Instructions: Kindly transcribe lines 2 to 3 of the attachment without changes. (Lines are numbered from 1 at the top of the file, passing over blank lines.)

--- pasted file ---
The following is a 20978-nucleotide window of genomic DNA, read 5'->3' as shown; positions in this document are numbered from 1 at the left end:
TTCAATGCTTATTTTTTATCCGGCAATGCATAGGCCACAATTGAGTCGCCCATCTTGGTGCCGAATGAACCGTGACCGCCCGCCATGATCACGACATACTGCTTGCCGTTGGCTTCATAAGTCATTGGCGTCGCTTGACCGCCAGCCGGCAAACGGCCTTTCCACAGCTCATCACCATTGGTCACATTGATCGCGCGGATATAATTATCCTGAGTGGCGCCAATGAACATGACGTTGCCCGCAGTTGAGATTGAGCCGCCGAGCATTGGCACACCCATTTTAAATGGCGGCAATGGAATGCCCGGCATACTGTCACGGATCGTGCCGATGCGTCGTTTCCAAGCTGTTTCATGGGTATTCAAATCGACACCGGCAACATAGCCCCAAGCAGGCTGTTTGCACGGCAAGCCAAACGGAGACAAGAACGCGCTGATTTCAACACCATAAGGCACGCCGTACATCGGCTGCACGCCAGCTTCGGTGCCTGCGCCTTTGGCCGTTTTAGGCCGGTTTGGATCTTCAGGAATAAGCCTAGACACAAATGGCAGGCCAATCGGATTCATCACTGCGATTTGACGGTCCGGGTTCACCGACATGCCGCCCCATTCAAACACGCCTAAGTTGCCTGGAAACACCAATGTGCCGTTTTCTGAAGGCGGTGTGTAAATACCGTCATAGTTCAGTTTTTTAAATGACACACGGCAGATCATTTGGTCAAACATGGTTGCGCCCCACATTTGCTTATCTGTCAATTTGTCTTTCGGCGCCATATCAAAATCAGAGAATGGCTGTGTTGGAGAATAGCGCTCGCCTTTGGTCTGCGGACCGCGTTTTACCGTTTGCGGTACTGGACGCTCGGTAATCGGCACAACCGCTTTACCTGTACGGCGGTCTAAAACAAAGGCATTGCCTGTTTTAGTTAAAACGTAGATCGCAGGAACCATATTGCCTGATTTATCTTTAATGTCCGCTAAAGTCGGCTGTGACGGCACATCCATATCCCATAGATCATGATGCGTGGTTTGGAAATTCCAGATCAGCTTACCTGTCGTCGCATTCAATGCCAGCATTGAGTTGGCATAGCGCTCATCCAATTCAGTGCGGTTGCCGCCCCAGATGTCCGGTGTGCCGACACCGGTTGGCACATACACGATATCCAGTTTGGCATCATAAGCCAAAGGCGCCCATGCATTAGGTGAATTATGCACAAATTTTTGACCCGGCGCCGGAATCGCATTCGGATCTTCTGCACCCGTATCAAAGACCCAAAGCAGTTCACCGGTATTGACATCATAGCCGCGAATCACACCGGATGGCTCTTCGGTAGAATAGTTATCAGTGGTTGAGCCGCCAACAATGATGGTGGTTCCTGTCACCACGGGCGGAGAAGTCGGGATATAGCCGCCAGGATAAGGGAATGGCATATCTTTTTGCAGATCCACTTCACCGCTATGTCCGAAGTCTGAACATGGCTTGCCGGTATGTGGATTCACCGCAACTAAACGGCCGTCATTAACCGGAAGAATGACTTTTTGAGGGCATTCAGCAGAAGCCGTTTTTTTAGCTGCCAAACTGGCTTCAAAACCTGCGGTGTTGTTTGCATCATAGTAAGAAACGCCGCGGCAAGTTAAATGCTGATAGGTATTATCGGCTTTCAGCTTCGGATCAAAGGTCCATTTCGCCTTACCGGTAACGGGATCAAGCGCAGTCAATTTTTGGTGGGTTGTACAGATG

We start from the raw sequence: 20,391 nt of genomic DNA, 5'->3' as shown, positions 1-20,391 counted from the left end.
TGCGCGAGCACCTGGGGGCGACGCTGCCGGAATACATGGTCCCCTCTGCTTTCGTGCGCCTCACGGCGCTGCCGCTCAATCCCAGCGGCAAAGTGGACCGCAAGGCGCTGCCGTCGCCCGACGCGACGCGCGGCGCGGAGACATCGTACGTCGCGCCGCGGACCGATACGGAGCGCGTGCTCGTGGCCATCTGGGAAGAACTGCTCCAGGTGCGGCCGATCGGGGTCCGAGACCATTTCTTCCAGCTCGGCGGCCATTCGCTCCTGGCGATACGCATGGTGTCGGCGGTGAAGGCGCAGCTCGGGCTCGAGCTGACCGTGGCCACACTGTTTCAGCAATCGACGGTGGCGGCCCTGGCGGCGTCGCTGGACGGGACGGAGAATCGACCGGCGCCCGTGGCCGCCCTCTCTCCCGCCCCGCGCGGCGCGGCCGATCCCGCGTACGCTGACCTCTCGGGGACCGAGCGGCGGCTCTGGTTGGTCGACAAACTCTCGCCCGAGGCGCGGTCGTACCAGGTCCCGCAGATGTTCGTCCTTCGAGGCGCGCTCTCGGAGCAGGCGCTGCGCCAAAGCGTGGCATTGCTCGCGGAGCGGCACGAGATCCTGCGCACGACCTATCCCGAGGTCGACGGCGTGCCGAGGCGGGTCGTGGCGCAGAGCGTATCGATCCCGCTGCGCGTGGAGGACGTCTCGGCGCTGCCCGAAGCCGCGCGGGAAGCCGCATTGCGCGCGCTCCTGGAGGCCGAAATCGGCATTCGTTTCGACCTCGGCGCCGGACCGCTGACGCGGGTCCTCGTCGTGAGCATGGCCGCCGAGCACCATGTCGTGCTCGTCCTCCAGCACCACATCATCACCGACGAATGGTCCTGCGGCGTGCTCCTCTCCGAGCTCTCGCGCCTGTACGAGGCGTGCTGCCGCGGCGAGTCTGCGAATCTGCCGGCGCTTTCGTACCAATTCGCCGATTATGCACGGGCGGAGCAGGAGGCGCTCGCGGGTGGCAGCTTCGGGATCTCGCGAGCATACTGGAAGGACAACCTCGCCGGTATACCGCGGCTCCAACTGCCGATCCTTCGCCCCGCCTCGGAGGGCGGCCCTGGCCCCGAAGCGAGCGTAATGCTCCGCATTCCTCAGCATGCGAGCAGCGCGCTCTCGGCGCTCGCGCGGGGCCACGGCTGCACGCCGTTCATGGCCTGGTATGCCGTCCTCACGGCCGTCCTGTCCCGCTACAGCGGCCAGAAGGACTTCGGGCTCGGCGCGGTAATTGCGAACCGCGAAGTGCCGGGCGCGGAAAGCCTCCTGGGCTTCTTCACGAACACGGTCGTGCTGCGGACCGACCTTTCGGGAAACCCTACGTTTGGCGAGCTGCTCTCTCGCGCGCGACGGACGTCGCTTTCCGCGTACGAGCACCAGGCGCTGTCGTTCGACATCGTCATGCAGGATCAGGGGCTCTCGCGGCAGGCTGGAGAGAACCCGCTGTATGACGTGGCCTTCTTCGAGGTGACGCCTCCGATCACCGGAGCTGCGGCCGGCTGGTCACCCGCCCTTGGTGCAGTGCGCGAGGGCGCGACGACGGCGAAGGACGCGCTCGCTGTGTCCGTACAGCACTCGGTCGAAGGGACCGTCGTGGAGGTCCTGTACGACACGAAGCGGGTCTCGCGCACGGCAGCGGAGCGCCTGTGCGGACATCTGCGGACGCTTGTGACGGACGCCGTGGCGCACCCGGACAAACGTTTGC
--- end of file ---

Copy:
TTCAATGCTTATTTTTTATCCGGCAATGCATAGGCCACAATTGAGTCGCCCATCTTGGTGCCGAATGAACCGTGACCGCCCGCCATGATCACGACATACTGCTTGCCGTTGGCTTCATAAGTCATTGGCGTCGCTTGACCGCCAGCCGGCAAACGGCCTTTCCACAGCTCATCACCATTGGTCACATTGATCGCGCGGATATAATTATCCTGAGTGGCGCCAATGAACATGACGTTGCCCGCAGTTGAGATTGAGCCGCCGAGCATTGGCACACCCATTTTAAATGGCGGCAATGGAATGCCCGGCATACTGTCACGGATCGTGCCGATGCGTCGTTTCCAAGCTGTTTCATGGGTATTCAAATCGACACCGGCAACATAGCCCCAAGCAGGCTGTTTGCACGGCAAGCCAAACGGAGACAAGAACGCGCTGATTTCAACACCATAAGGCACGCCGTACATCGGCTGCACGCCAGCTTCGGTGCCTGCGCCTTTGGCCGTTTTAGGCCGGTTTGGATCTTCAGGAATAAGCCTAGACACAAATGGCAGGCCAATCGGATTCATCACTGCGATTTGACGGTCCGGGTTCACCGACATGCCGCCCCATTCAAACACGCCTAAGTTGCCTGGAAACACCAATGTGCCGTTTTCTGAAGGCGGTGTGTAAATACCGTCATAGTTCAGTTTTTTAAATGACACACGGCAGATCATTTGGTCAAACATGGTTGCGCCCCACATTTGCTTATCTGTCAATTTGTCTTTCGGCGCCATATCAAAATCAGAGAATGGCTGTGTTGGAGAATAGCGCTCGCCTTTGGTCTGCGGACCGCGTTTTACCGTTTGCGGTACTGGACGCTCGGTAATCGGCACAACCGCTTTACCTGTACGGCGGTCTAAAACAAAGGCATTGCCTGTTTTAGTTAAAACGTAGATCGCAGGAACCATATTGCCTGATTTATCTTTAATGTCCGCTAAAGTCGGCTGTGACGGCACATCCATATCCCATAGATCATGATGCGTGGTTTGGAAATTCCAGATCAGCTTACCTGTCGTCGCATTCAATGCCAGCATTGAGTTGGCATAGCGCTCATCCAATTCAGTGCGGTTGCCGCCCCAGATGTCCGGTGTGCCGACACCGGTTGGCACATACACGATATCCAGTTTGGCATCATAAGCCAAAGGCGCCCATGCATTAGGTGAATTATGCACAAATTTTTGACCCGGCGCCGGAATCGCATTCGGATCTTCTGCACCCGTATCAAAGACCCAAAGCAGTTCACCGGTATTGACATCATAGCCGCGAATCACACCGGATGGCTCTTCGGTAGAATAGTTATCAGTGGTTGAGCCGCCAACAATGATGGTGGTTCCTGTCACCACGGGCGGAGAAGTCGGGATATAGCCGCCAGGATAAGGGAATGGCATATCTTTTTGCAGATCCACTTCACCGCTATGTCCGAAGTCTGAACATGGCTTGCCGGTATGTGGATTCACCGCAACTAAACGGCCGTCATTAACCGGAAGAATGACTTTTTGAGGGCATTCAGCAGAAGCCGTTTTTTTAGCTGCCAAACTGGCTTCAAAACCTGCGGTGTTGTTTGCATCATAGTAAGAAACGCCGCGGCAAGTTAAATGCTGATAGGTATTATCGGCTTTCAGCTTCGGATCAAAGGTCCATTTCGCCTTACCGGTAACGGGATCAAGCGCAGTCAATTTTTGGTGGGTTGTACAGATG

We start from the raw sequence: 20,391 nt of genomic DNA, 5'->3' as shown, positions 1-20,391 counted from the left end.